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Labradorite is a gem variety of plagioclase feldspar. Plagioclase itself being an isomorphous mixture of albite (sodium aluminium silicate) and anorthite (calcium aluminium silicate). It is usually polished as a cabochon. Its beauty as a gemstone is mainly because of its schiller which is caused by interference effects of light due to fine lamellae (layers or plates) formed by repeated twinning of its crystals, and also by the inclusion of tiny platelets of impurities such as magnetite, an iron oxide.

Collins English Dictionary gives schiller as

an unusual metallic lustre in some minerals caused by internal reflection from certain inclusions such as gas cavities. (C19 from German schiller irridescence, from Old High German scilihen to blink.
A similar effect can also be seen when tiny snow or ice crystals are carried in the air in strong sunlight, and the sunlight is seen to reflect strongly in a rainbow-like display of blinking multi-coloured prismatic light. Alpine mountain men also call this schiller. Seeing it is one of the transient highs to be found on a ski holiday. It is best viewed off-piste with a can of cold beer after a descent of a remote couloir.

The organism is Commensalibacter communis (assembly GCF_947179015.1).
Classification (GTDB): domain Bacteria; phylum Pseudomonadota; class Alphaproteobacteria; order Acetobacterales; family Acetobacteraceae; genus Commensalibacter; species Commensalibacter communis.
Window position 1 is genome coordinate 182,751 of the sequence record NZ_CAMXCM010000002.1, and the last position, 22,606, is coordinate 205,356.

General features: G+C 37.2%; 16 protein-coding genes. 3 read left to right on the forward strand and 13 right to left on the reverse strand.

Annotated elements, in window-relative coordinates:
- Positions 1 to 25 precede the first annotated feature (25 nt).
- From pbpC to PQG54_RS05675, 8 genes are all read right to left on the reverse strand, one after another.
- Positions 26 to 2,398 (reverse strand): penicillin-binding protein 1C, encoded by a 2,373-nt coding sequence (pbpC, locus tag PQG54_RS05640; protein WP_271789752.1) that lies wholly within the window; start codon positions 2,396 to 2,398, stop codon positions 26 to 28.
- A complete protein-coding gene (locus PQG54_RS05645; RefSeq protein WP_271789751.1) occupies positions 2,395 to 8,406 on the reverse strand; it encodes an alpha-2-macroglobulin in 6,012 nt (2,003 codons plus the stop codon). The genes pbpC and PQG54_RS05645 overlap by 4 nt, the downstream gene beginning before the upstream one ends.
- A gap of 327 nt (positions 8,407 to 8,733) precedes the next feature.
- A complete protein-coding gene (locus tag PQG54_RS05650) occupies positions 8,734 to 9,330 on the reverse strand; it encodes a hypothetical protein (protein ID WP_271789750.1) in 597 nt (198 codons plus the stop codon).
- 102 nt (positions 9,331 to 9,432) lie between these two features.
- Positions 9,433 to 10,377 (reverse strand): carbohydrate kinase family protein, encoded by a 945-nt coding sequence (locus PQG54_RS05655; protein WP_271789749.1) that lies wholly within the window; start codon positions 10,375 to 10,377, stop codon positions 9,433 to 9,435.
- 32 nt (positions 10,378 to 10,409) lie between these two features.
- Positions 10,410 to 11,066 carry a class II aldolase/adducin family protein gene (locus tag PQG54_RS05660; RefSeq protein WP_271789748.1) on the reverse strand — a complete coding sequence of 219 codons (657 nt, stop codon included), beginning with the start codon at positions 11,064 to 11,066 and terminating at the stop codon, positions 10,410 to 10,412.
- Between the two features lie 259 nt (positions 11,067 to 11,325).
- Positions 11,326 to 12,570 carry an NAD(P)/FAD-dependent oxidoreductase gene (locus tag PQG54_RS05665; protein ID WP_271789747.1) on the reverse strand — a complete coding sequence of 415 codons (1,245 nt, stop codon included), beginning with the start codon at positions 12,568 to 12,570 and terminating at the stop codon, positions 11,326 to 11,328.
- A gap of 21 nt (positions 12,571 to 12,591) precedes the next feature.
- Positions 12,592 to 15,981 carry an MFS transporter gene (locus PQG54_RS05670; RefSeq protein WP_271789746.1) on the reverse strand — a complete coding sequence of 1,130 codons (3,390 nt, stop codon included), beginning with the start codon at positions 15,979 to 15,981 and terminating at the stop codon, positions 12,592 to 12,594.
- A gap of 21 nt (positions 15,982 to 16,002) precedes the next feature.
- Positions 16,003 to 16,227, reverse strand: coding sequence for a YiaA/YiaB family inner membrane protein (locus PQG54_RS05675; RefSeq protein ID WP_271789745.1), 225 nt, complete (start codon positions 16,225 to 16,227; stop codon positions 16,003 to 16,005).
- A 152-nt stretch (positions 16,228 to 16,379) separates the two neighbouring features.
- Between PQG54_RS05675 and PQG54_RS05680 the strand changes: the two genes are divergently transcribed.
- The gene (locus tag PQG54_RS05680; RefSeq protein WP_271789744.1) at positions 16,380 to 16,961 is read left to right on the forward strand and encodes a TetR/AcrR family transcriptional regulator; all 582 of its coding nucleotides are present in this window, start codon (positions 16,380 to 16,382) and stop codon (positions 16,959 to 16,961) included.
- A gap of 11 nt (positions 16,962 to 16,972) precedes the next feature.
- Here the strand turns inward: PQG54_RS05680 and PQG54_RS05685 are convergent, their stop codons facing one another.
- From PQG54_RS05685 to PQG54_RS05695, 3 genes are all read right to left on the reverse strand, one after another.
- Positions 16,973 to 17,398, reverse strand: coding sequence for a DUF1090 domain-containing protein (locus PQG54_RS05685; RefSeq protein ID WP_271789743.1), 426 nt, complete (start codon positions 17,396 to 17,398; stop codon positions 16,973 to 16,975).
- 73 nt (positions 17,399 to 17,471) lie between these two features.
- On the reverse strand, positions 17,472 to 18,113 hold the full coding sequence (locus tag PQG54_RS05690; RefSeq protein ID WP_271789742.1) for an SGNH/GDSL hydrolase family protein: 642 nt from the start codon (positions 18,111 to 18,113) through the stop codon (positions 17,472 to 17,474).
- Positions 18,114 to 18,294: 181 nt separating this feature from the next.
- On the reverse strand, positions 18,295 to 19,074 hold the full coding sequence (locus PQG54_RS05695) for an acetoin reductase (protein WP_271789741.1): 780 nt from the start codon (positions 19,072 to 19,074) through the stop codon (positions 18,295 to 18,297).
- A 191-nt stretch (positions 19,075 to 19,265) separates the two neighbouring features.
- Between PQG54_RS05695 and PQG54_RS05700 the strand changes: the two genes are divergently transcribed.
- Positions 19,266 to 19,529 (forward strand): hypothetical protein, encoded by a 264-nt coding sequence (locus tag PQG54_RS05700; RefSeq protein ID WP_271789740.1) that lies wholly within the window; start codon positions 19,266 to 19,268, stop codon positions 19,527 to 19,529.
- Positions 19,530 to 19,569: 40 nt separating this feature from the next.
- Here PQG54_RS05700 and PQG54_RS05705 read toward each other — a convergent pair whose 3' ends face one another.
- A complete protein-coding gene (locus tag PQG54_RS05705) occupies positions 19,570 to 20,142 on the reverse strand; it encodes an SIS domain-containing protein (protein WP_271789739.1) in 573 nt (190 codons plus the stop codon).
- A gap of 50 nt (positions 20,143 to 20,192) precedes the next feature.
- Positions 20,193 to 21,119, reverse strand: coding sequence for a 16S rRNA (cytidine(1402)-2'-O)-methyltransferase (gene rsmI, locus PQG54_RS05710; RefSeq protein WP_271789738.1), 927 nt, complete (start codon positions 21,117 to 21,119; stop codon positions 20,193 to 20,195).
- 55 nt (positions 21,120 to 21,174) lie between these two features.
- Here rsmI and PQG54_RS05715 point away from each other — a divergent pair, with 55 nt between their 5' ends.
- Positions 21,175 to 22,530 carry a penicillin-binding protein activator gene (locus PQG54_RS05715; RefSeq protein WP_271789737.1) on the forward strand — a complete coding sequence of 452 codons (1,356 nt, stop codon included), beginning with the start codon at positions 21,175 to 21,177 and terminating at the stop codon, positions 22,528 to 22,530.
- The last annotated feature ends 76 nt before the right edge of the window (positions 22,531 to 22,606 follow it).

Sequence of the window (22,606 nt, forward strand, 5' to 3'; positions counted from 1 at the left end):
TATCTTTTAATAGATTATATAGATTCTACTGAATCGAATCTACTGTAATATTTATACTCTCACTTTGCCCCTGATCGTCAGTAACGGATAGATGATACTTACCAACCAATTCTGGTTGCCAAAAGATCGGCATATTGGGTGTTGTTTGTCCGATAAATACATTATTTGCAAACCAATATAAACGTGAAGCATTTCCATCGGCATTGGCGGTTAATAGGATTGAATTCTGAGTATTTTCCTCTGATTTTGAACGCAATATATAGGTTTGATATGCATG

The body colour of labradorite is grey, and the schiller is usually blue and green, but yellow, gold, red and purple are among the other irridescent colours displayed. The flashes of colour in labradorite have been compared to the wings of tropical butterflies.

Chemical Composition and NameNaAlSi3O8 - Sodium Aluminium Silicate
& CaAl2Si2O8 - Calcium Aluminium Silicate
Hardness6 - 6.5
Specific Gravity2.69
Crystalline SystemMonoclinic
Refractive Index1.560 - 1.568
Bi-refringence0.001 or 0.008
Optic SignPositive
Optical CharacterBiaxial the Lowest Possible Price

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